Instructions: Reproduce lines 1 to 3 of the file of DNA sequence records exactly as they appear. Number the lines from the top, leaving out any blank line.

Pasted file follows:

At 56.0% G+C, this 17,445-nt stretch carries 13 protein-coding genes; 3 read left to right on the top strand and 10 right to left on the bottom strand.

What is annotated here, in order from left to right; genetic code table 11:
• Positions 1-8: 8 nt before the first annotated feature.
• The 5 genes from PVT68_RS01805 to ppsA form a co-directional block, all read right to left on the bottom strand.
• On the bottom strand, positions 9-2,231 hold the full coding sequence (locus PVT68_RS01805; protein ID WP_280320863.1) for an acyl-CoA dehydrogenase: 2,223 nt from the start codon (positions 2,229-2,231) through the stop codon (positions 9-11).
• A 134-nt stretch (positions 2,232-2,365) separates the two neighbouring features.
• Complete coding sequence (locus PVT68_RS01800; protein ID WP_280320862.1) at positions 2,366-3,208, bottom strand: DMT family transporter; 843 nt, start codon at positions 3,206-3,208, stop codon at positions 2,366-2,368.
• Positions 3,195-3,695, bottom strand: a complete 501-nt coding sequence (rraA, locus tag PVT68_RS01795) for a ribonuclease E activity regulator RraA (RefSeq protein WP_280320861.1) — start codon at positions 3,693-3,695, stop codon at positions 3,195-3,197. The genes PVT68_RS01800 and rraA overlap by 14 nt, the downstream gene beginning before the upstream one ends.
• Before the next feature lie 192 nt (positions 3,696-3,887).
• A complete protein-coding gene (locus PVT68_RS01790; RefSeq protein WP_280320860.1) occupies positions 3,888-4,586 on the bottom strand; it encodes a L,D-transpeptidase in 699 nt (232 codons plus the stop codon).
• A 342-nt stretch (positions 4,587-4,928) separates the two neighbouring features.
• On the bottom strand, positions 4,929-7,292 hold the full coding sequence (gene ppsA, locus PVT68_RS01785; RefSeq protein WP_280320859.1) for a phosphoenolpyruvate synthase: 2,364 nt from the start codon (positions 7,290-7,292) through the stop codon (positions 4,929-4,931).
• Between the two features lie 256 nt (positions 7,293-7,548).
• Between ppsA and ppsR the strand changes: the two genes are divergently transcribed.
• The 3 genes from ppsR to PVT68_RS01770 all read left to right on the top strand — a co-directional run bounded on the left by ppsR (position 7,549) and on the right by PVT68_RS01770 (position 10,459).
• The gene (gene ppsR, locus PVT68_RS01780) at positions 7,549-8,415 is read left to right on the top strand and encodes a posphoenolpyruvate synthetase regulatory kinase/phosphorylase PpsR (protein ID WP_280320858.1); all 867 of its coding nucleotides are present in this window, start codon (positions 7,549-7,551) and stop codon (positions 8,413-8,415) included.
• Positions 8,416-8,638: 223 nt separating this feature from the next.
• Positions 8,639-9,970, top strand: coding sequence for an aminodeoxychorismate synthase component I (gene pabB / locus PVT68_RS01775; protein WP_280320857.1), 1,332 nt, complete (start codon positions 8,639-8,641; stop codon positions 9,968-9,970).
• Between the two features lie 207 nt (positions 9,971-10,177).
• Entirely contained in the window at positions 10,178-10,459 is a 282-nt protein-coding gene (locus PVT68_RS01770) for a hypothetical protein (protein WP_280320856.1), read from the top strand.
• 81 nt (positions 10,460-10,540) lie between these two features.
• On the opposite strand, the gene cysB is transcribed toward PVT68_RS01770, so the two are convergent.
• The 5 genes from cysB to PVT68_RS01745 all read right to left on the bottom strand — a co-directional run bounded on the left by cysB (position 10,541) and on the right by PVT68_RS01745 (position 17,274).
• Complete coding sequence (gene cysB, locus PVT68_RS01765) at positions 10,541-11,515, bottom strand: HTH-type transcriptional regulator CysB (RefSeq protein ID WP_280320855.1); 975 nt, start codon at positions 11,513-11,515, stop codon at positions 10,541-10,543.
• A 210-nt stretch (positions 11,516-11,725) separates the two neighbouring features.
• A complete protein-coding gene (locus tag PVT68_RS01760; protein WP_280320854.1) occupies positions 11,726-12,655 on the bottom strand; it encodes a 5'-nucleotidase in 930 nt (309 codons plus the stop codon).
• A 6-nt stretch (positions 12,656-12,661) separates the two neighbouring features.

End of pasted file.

At 56.0% G+C, this 17,445-nt stretch carries 13 protein-coding genes; 3 read left to right on the top strand and 10 right to left on the bottom strand.

What is annotated here, in order from left to right; genetic code table 11:
• Positions 1-8: 8 nt before the first annotated feature.